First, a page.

|Vol. 18, No. 15||Dec. 17, 1998|
Jeffrey Rosen in the laboratory
Rosen's research, using rodents, is involved in the brain mechanisms of fear, focusing on the amyglada. An almond shaped area, located in the temporal region under the cortex, the amyglada is involved in emotional responses and the expression of fear-related behaviors.
Understanding the role of the amyglada in normal fear response is important as the basis for understanding the neurobiology of pathological fears and anxieties in humans, Rosen said. These can include specific phobias, such as fear of heights; social phobias, such as the fear of interacting with others; and posttraumatic stress, following terrifying or distressful events, he said.
While a graduate student at Wayne State University, Rosen was involved in epilepsy research. "The most common form of epilepsy, temporal lobe epilepsy, involves abnormal activity in the amyglada. It has been discovered that fear is a major component of epilepsy. Not only do people with epilepsy fear seizures, often during and after a seizure, they become frightened by those around them who are trying to help them.
"For extreme cases of epilepsy where a patient has multiple seizures each day and can't be helped by medication, the amyglada is sometimes removed by surgery, and patients without the amyglada become less fearful," he said.
A woman whose amygdala was calcified is being studied extensively by scientists in fear research. Although she can recognize happy and angry faces, she is unable to recognize fearful faces, Rosen said.
Rats with epilepsy have increased fear/startle reactions. Stimulating the amyglada also can induce exaggerated fear-potentiated responses in rodents.
On the other hand, animals without the amygdala no longer have the protective response of fear although they continue to function fairly normally in other ways, he said. When other parts of the brain are excised, fear still exists.
Rosen's work in epilepsy research led to his interest in understanding the brain mechanisms of fear itself and the role of the amygdala. While he did his postdoctoral work at Yale University, the focus of his research broadened and changed from epilepsy to the neurobiology of fear.
Rosen continued his studies in the biological/psychiatry branch of the National Institute of Mental Health, where he headed the neurochemistry and molecular biology unit until he joined the UD faculty in 1995.
According to Rosen, there are stereotypical, limited responses to fear in humans, rodents and most other animals. In the first stages of fear, humans stop and become hyper-vigilant.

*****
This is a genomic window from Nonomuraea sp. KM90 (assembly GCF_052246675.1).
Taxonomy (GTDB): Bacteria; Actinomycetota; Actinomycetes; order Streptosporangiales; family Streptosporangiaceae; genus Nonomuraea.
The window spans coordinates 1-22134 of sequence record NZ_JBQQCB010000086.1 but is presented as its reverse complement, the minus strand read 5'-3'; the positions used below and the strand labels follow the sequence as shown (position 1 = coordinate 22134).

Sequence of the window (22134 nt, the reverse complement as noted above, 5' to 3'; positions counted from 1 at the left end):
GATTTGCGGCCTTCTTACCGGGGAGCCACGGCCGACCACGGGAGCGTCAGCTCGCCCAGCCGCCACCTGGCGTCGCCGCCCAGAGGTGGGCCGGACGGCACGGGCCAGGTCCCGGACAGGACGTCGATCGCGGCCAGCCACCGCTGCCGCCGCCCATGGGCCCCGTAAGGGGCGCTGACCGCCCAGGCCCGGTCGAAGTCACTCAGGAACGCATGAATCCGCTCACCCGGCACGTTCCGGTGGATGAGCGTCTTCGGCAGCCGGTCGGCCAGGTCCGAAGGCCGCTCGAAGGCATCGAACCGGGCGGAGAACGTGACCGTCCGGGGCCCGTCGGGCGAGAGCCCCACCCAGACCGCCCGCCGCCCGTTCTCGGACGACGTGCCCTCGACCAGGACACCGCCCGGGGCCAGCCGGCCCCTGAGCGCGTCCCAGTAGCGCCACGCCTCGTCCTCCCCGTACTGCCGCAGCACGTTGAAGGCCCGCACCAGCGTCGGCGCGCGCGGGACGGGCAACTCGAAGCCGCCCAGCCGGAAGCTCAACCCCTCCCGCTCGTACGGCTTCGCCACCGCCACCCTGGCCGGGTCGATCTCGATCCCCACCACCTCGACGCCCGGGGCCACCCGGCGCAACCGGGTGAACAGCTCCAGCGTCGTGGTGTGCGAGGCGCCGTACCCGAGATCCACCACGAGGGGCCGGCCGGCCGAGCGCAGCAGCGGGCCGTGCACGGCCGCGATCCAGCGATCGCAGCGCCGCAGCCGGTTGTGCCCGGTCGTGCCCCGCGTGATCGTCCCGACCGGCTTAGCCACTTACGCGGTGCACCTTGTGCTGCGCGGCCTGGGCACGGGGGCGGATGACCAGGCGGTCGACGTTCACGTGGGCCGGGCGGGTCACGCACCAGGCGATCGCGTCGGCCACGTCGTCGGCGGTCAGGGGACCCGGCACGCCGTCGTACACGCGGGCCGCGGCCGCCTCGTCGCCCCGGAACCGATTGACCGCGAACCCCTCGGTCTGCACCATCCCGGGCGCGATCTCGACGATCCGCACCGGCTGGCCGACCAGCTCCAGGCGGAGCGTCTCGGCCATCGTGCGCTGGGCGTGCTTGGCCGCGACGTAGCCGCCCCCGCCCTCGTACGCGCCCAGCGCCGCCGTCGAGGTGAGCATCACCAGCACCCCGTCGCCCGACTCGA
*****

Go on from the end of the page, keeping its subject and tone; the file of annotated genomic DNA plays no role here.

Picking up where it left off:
"The heart rate slows and muscles tense as a person becomes oriented- discovering what it is that is fearful. When the threat becomes real and possibly injurious, the heart races and stress hormones are released as they deal with the situation," he said.
"Rats are afraid of anything new and can become conditioned to fear things such as a bright light or a tone, accompanied by a mild footshock. After conditioning, when the light or tone is presented alone, they freeze and become immobile. If a loud noise is introduced while the animal is in this state, the animal jumps-known as fear-potentiated startle," Rosen said.
The next stage of fear in rodents changes from freezing to the flight/fight stage. A rodent tries to escape or, if that is not possible, fights. A cornered rat hisses, stands up on its legs and bares its teeth. The heart rate and the stress hormone levels increase at this stage, Rosen said.
Experiments have distinguished between conditioned fear and innate fear, Rosen said. For example, a natural predator of rats is a fox. Although rats used in laboratories have been bred indoors for generations and have never been exposed to the outdoors, when a fox odor is introduced, they freeze. When other foul odors are used, there is no fear-reaction, which indicates that fear of foxes is part of their biological makeup, Rosen said.
Rosen's research centers on investigating the molecular changes that take place in the amyglada as genes and proteins are expressed when animals experience fear from different stimuli.
In a paper on this topic written with colleagues in the field, Rosen stated, "Normal and hyperexcitable mechanisms in amyglada-associated fear circuits delineated in animals may be similar to those mediating fear and anxiety states in humans. Animal studies of hyperexcitability in these brain circuits may thus bring us closer to an understanding of the neurobiology of fear and anxiety."
-Sue Swyers Moncure
Photo by Jack Buxbaum